MATH-351 / 5 credits

Teacher: Picasso Marco

Language: English

## Summary

The student will learn state-of-the-art algorithms for solving ordinary differential equations, nonlinear systems, and optimization problems. The analysis and implementation of these algorithms will be discussed in some detail.

## Keywords

Explicit Runge-Kutta methods, Newton, BFGS and conjugate gradient methods, Constrained optimization problems, Optimality (KKT) conditions, Quadratic programming, Optimal control.

## Recommended courses

Some background in numerical analysis and proficiency in programming - Matlab/Octave recommended

## Important concepts to start the course

Numerical methods for approximation, differentiation and integration of functions. Basic knowledge of ordinary differential equations and their solutions. Basic knowledge of numerical techniques for solving systems of linear equations.

## Learning Outcomes

By the end of the course, the student must be able to:

• Analyze methods
• Choose an appropriate method
• Prove basis properties of methods
• Derive new methods
• Conduct computational experiments
• Implement computational methods

## Teaching methods

Lecture style with computational experiments in class to illustrate analysis.

## Expected student activities

Students are expected to attend lectures and participate actively in class and exercises. Exercises will include both theoretical work and implementation and test of a variety of methods.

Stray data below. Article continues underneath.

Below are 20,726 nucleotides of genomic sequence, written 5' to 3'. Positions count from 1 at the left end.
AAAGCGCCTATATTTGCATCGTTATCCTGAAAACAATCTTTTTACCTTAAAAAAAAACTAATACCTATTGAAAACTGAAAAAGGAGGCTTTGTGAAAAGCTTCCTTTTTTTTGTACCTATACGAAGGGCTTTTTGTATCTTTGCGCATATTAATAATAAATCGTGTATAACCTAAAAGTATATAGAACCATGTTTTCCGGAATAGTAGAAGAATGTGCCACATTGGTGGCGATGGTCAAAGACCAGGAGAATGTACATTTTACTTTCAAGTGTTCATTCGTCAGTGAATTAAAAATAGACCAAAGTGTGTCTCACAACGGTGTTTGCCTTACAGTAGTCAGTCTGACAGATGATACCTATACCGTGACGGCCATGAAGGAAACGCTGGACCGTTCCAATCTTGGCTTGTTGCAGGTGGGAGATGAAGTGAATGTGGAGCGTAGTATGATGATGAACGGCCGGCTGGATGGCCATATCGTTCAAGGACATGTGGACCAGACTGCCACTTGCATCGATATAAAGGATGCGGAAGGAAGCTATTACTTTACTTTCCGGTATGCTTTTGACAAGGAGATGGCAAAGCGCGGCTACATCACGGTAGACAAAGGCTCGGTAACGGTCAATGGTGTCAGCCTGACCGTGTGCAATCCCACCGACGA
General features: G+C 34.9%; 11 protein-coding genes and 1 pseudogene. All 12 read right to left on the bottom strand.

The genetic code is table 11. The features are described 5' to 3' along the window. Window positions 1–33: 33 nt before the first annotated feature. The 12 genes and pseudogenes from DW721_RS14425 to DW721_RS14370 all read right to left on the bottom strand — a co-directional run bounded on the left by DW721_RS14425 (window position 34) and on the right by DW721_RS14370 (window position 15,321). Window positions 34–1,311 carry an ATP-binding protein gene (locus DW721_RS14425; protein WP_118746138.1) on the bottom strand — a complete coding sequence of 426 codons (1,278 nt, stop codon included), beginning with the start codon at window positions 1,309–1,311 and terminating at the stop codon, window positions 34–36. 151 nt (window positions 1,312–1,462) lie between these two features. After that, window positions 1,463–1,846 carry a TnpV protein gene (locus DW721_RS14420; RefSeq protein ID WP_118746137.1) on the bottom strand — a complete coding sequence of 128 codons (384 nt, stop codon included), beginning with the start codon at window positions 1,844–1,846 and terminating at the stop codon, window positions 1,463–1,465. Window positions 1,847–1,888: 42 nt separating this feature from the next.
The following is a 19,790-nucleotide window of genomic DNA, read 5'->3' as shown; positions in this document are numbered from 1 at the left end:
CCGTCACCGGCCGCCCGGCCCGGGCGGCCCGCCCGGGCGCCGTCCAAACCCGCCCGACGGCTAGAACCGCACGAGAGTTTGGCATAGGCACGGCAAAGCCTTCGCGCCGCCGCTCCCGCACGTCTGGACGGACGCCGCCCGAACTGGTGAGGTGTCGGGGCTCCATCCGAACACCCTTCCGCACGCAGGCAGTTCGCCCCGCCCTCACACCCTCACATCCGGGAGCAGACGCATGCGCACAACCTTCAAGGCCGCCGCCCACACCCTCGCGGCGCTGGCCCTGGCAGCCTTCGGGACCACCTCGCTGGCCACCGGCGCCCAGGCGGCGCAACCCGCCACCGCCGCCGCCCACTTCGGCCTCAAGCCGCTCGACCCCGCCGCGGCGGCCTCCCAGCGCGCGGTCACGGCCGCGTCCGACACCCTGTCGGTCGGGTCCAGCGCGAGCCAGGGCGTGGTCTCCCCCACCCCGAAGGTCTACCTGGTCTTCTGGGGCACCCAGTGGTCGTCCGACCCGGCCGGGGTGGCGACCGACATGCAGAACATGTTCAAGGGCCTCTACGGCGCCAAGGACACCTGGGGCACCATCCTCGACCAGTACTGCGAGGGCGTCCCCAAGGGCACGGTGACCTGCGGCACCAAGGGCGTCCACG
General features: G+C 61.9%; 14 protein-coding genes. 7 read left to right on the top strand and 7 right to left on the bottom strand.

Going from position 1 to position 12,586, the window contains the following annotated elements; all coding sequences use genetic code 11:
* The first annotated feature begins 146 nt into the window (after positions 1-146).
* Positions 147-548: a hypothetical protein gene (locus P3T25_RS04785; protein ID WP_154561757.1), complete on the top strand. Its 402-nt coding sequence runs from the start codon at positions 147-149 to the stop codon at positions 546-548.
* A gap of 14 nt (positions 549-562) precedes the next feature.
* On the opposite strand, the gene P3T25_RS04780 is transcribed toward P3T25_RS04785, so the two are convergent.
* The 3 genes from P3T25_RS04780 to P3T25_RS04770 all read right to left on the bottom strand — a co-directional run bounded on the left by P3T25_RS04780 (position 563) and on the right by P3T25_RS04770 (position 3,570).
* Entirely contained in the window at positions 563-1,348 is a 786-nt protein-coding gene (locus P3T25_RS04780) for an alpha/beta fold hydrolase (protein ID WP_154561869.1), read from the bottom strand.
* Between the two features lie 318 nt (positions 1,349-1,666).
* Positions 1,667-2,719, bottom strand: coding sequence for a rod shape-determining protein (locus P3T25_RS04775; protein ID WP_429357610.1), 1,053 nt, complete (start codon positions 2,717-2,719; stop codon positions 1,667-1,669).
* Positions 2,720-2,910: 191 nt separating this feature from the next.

## Assessment methods

Written examination 80%

Dans le cas de l’art. 3 al. 5 du Règlement de section, l’enseignant décide de la forme de l’examen qu’il communique aux étudiants concernés.

## Bibliography

Lecture notes will be provided by the instructor. Complimentary reading:

Hairer, E.; Norsett, S. P.; Wanner, G. Solving ordinary differential equations. I. Springer, 1987.

Nocedal, J.; Wright, S. J. Numerical optimization. Second edition. Springer, 2006

## In the programs

• Semester: Fall
• Exam form: Written (winter session)
• Subject examined: Advanced numerical analysis
• Lecture: 2 Hour(s) per week x 14 weeks
• Exercises: 2 Hour(s) per week x 14 weeks
• Semester: Fall
• Exam form: Written (winter session)
• Subject examined: Advanced numerical analysis
• Lecture: 2 Hour(s) per week x 14 weeks
• Exercises: 2 Hour(s) per week x 14 weeks
• Semester: Fall
• Exam form: Written (winter session)
• Subject examined: Advanced numerical analysis
• Lecture: 2 Hour(s) per week x 14 weeks
• Exercises: 2 Hour(s) per week x 14 weeks
• Semester: Fall
• Exam form: Written (winter session)
• Subject examined: Advanced numerical analysis
• Lecture: 2 Hour(s) per week x 14 weeks
• Exercises: 2 Hour(s) per week x 14 weeks
• Semester: Fall
• Exam form: Written (winter session)
• Subject examined: Advanced numerical analysis
• Lecture: 2 Hour(s) per week x 14 weeks
• Exercises: 2 Hour(s) per week x 14 weeks

## Reference week

 Mo Tu We Th Fr 8-9 9-10 10-11 MAA330 11-12 12-13 13-14 GRC001 14-15 15-16 16-17 17-18 18-19 19-20 20-21 21-22

Friday, 13h - 15h: Exercise, TP GRC001

Monday, 10h - 12h: Lecture MAA330